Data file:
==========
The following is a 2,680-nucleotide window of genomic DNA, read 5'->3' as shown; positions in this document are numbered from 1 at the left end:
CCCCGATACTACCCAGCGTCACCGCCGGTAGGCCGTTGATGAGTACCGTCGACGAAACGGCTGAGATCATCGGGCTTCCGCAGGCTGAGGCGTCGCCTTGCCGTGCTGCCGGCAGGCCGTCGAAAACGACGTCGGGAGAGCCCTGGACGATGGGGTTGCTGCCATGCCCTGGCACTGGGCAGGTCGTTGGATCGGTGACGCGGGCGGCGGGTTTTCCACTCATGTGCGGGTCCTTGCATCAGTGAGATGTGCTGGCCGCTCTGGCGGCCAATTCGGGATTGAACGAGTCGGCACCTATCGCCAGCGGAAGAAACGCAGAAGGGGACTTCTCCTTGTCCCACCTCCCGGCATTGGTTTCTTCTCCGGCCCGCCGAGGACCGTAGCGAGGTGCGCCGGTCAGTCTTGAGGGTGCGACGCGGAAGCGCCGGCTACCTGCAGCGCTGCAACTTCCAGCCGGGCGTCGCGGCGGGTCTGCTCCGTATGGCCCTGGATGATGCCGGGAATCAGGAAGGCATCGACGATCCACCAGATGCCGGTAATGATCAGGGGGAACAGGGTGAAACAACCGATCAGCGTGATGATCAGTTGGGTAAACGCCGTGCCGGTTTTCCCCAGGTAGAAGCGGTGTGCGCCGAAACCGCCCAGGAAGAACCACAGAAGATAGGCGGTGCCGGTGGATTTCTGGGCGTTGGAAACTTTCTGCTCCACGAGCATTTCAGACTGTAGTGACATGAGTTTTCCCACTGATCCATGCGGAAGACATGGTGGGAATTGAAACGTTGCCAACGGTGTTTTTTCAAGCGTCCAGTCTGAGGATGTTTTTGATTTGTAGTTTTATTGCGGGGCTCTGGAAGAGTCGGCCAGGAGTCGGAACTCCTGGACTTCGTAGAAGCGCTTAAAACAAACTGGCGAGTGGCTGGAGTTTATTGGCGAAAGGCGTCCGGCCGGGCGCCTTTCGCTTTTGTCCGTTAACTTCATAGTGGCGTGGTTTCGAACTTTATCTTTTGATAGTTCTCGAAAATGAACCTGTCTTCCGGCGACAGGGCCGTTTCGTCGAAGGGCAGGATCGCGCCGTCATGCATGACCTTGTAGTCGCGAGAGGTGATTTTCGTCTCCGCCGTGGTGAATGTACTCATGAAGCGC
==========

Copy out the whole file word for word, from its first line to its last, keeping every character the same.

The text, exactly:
The following is a 2,680-nucleotide window of genomic DNA, read 5'->3' as shown; positions in this document are numbered from 1 at the left end:
CCCCGATACTACCCAGCGTCACCGCCGGTAGGCCGTTGATGAGTACCGTCGACGAAACGGCTGAGATCATCGGGCTTCCGCAGGCTGAGGCGTCGCCTTGCCGTGCTGCCGGCAGGCCGTCGAAAACGACGTCGGGAGAGCCCTGGACGATGGGGTTGCTGCCATGCCCTGGCACTGGGCAGGTCGTTGGATCGGTGACGCGGGCGGCGGGTTTTCCACTCATGTGCGGGTCCTTGCATCAGTGAGATGTGCTGGCCGCTCTGGCGGCCAATTCGGGATTGAACGAGTCGGCACCTATCGCCAGCGGAAGAAACGCAGAAGGGGACTTCTCCTTGTCCCACCTCCCGGCATTGGTTTCTTCTCCGGCCCGCCGAGGACCGTAGCGAGGTGCGCCGGTCAGTCTTGAGGGTGCGACGCGGAAGCGCCGGCTACCTGCAGCGCTGCAACTTCCAGCCGGGCGTCGCGGCGGGTCTGCTCCGTATGGCCCTGGATGATGCCGGGAATCAGGAAGGCATCGACGATCCACCAGATGCCGGTAATGATCAGGGGGAACAGGGTGAAACAACCGATCAGCGTGATGATCAGTTGGGTAAACGCCGTGCCGGTTTTCCCCAGGTAGAAGCGGTGTGCGCCGAAACCGCCCAGGAAGAACCACAGAAGATAGGCGGTGCCGGTGGATTTCTGGGCGTTGGAAACTTTCTGCTCCACGAGCATTTCAGACTGTAGTGACATGAGTTTTCCCACTGATCCATGCGGAAGACATGGTGGGAATTGAAACGTTGCCAACGGTGTTTTTTCAAGCGTCCAGTCTGAGGATGTTTTTGATTTGTAGTTTTATTGCGGGGCTCTGGAAGAGTCGGCCAGGAGTCGGAACTCCTGGACTTCGTAGAAGCGCTTAAAACAAACTGGCGAGTGGCTGGAGTTTATTGGCGAAAGGCGTCCGGCCGGGCGCCTTTCGCTTTTGTCCGTTAACTTCATAGTGGCGTGGTTTCGAACTTTATCTTTTGATAGTTCTCGAAAATGAACCTGTCTTCCGGCGACAGGGCCGTTTCGTCGAAGGGCAGGATCGCGCCGTCATGCATGACCTTGTAGTCGCGAGAGGTGATTTTCGTCTCCGCCGTGGTGAATGTACTCATGAAGCGC